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Share Process Namespace between Containers in a Pod

This page shows how to configure process namespace sharing for a pod. When process namespace sharing is enabled, processes in a container are visible to all other containers in the same pod.

You can use this feature to configure cooperating containers, such as a log handler sidecar container, or to troubleshoot container images that don't include debugging utilities like a shell.

Before you begin

You need to have a Kubernetes cluster, and the kubectl command-line tool must be configured to communicate with your cluster. It is recommended to run this tutorial on a cluster with at least two nodes that are not acting as control plane hosts. If you do not already have a cluster, you can create one by using minikube or you can use one of these Kubernetes playgrounds:

Configure a Pod

Process namespace sharing is enabled using the shareProcessNamespace field of .spec for a Pod. For example:

apiVersion: v1
kind: Pod
metadata:
  name: nginx
spec:
  shareProcessNamespace: true
  containers:
  - name: nginx
    image: nginx
  - name: shell
    image: busybox:1.28
    securityContext:
      capabilities:
        add:
        - SYS_PTRACE
    stdin: true
    tty: true
  1. Create the pod nginx on your cluster:

    kubectl apply -f https://k8s.io/examples/pods/share-process-namespace.yaml
    
  2. Attach to the shell container and run ps:

    kubectl attach -it nginx -c shell
    

    If you don't see a command prompt, try pressing enter. In the container shell:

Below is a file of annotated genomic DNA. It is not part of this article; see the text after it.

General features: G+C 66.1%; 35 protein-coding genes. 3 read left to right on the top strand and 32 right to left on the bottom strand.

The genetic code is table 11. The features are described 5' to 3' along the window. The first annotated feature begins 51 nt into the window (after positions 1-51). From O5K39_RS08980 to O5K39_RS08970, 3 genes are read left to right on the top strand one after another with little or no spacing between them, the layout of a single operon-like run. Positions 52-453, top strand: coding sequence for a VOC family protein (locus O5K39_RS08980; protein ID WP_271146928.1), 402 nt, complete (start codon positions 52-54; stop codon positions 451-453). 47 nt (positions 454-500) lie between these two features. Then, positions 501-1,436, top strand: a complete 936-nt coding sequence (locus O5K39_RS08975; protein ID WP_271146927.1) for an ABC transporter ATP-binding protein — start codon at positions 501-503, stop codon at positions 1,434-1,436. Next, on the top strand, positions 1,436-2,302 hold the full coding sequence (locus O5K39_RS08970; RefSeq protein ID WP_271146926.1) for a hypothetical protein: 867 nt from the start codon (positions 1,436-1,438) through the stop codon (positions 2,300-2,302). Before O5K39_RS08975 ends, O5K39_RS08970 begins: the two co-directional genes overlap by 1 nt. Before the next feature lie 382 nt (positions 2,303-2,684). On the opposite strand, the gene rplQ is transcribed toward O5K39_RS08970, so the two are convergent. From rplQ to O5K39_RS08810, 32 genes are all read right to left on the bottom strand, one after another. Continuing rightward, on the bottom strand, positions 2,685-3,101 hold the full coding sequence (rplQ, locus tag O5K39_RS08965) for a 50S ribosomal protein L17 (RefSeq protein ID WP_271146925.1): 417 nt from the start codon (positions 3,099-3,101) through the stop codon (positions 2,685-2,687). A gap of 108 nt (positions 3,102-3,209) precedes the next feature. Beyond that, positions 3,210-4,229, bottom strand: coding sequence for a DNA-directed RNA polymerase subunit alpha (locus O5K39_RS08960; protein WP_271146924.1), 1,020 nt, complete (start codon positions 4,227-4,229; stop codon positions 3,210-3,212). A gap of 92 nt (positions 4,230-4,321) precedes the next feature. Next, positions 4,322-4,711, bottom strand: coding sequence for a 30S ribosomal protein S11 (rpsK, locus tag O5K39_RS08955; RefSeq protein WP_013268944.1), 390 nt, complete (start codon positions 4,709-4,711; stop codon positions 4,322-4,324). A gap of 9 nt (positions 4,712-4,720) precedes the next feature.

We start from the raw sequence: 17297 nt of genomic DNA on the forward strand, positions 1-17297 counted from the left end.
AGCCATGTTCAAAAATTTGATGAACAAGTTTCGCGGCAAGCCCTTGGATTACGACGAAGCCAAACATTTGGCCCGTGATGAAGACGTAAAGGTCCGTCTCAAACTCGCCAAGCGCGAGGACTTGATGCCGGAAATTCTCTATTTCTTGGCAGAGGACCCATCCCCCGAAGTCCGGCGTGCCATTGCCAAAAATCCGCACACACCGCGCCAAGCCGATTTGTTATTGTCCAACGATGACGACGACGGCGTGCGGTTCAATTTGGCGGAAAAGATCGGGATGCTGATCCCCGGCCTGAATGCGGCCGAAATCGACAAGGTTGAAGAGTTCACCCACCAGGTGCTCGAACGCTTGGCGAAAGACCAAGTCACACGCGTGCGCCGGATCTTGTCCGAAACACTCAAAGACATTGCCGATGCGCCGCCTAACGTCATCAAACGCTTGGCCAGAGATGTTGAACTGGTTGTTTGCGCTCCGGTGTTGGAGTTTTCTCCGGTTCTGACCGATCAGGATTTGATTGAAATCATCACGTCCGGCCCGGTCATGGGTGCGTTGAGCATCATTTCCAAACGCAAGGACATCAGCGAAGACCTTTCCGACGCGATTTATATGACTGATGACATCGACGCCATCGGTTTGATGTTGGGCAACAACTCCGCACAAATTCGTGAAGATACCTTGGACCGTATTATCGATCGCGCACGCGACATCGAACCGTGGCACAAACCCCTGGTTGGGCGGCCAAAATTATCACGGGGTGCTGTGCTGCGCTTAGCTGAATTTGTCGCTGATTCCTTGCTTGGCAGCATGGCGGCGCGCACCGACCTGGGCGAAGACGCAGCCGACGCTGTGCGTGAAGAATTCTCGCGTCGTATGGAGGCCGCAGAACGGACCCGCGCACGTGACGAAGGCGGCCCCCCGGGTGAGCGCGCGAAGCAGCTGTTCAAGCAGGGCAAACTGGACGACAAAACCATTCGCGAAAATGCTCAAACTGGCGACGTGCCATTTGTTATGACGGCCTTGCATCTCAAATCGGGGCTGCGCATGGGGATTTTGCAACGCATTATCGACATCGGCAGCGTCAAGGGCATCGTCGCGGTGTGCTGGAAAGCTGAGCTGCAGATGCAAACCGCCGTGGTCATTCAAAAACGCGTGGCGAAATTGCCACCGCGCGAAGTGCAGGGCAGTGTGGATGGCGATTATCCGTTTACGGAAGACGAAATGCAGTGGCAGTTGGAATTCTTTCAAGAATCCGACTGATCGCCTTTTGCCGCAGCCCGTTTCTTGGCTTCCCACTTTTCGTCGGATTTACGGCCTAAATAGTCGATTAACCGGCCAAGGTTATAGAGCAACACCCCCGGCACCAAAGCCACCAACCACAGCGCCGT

# run this inside the "shell" container
    ps ax
    

    The output is similar to this:

    PID   USER     TIME  COMMAND
        1 root      0:00 /pause
        8 root      0:00 nginx: master process nginx -g daemon off;
       14 101       0:00 nginx: worker process
       15 root      0:00 sh
       21 root      0:00 ps ax
    

You can signal processes in other containers. For example, send SIGHUP to nginx to restart the worker process. This requires the SYS_PTRACE capability.

# run this inside the "shell" container
kill -HUP 8   # change "8" to match the PID of the nginx leader process, if necessary
ps ax

The output is similar to this:

PID   USER     TIME  COMMAND
    1 root      0:00 /pause
    8 root      0:00 nginx: master process nginx -g daemon off;
   15 root      0:00 sh
   22 101       0:00 nginx: worker process
   23 root      0:00 ps ax

It's even possible to access the file system of another container using the /proc/$pid/root link.

# run this inside the "shell" container
# change "8" to the PID of the Nginx process, if necessary
head /proc/8/root/etc/nginx/nginx.conf

The output is similar to this:

user  nginx;
worker_processes  1;

error_log  /var/log/nginx/error.log warn;
pid        /var/run/nginx.pid;


events {
    worker_connections  1024;

Understanding process namespace sharing

Pods share many resources so it makes sense they would also share a process namespace. Some containers may expect to be isolated from others, though, so it's important to understand the differences:

  1. The container process no longer has PID 1. Some containers refuse to start without PID 1 (for example, containers using systemd) or run commands like kill -HUP 1 to signal the container process. In pods with a shared process namespace, kill -HUP 1 will signal the pod sandbox (/pause in the above example).

  2. Processes are visible to other containers in the pod. This includes all information visible in /proc, such as passwords that were passed as arguments or environment variables. These are protected only by regular Unix permissions.

  3. Container filesystems are visible to other containers in the pod through the /proc/$pid/root link. This makes debugging easier, but it also means that filesystem secrets are protected only by filesystem permissions.

Last modified March 13, 2022 at 1:59 PM PST: Tweak the share process namespace page (060b924df8)